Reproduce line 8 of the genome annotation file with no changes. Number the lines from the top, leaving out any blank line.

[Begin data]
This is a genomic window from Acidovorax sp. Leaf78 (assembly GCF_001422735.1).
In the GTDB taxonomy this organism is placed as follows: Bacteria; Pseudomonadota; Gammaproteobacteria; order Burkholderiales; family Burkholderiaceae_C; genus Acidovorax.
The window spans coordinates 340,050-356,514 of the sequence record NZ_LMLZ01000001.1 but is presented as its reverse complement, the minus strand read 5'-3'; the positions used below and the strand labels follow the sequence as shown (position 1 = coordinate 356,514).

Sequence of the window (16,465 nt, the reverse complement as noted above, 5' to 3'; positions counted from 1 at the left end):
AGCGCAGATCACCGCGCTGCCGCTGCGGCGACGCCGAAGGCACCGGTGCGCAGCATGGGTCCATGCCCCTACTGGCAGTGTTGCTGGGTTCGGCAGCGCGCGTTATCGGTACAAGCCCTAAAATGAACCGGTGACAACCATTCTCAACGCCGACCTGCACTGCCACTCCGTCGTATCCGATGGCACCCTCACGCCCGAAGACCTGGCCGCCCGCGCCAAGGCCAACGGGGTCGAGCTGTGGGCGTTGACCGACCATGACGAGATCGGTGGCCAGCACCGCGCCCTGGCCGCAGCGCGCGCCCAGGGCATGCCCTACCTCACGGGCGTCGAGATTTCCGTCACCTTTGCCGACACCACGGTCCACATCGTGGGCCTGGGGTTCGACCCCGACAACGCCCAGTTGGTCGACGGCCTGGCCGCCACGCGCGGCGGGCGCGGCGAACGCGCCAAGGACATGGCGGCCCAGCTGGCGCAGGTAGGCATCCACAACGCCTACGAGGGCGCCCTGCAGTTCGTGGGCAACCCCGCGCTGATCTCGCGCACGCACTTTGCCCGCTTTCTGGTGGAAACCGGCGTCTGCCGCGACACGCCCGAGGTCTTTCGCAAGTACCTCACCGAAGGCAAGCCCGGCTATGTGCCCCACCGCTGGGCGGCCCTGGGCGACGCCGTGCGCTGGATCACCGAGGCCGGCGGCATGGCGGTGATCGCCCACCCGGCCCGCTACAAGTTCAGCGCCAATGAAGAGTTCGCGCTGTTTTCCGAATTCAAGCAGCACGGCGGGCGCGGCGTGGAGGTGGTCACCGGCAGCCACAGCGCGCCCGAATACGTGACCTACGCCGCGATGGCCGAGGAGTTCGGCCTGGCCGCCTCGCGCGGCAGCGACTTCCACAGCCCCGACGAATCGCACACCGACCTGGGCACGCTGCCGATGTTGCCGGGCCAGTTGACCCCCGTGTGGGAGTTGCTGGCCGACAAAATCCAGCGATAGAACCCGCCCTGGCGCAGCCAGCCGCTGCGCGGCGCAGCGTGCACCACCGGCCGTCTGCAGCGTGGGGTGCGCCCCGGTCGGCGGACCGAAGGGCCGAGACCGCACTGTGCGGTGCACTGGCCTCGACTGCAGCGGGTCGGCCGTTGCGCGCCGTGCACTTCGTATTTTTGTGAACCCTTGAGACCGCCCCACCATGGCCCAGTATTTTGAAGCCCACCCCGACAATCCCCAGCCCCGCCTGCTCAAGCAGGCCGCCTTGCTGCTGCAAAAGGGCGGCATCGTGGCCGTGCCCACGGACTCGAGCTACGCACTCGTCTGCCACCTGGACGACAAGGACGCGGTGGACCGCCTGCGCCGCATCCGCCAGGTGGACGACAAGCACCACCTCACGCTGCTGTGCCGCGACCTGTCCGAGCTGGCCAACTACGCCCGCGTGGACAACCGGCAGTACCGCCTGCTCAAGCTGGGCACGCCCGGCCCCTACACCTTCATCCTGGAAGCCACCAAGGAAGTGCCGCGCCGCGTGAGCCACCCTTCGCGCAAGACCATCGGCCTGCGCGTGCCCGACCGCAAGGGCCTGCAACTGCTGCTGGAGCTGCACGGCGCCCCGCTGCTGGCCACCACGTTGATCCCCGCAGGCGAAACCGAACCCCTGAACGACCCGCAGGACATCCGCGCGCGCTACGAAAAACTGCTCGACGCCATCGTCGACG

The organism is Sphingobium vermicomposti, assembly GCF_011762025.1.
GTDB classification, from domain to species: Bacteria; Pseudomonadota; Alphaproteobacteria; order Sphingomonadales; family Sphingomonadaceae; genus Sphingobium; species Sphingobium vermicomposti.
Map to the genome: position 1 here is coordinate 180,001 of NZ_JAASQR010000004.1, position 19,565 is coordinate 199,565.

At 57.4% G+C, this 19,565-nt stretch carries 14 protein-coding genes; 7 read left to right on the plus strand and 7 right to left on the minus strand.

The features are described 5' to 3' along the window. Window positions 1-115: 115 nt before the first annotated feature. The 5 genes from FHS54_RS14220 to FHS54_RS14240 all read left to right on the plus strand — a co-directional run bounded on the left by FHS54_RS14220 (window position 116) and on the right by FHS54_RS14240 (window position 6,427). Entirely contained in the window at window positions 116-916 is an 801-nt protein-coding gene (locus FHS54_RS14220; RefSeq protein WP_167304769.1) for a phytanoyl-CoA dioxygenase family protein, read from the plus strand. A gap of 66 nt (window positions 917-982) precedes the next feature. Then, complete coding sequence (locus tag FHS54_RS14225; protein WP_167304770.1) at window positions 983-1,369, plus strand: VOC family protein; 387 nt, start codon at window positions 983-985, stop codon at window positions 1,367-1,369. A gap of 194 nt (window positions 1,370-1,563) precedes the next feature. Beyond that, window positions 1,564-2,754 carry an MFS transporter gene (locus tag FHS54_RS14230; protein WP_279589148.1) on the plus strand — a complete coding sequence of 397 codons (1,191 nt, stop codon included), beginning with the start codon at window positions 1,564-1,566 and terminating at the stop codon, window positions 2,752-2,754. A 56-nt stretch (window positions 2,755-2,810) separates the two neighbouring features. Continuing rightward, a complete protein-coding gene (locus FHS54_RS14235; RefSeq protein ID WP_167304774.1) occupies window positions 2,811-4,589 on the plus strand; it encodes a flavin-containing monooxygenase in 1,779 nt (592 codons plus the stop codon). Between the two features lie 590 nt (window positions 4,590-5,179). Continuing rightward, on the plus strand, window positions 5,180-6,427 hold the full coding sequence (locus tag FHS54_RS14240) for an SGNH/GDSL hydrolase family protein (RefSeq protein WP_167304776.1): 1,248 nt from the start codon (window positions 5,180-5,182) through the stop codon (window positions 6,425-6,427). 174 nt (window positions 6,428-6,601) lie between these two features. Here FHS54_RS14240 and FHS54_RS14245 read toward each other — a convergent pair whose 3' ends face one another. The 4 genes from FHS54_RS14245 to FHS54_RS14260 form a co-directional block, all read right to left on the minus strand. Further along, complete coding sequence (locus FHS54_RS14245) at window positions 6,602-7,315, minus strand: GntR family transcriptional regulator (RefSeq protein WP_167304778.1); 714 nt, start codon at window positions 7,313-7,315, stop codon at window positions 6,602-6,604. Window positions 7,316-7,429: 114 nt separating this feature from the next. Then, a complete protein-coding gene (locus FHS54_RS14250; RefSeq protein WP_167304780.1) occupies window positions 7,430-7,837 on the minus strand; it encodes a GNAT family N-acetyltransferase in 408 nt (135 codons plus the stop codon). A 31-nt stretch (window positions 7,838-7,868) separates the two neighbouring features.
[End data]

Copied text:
Map to the genome: position 1 here is coordinate 180,001 of NZ_JAASQR010000004.1, position 19,565 is coordinate 199,565.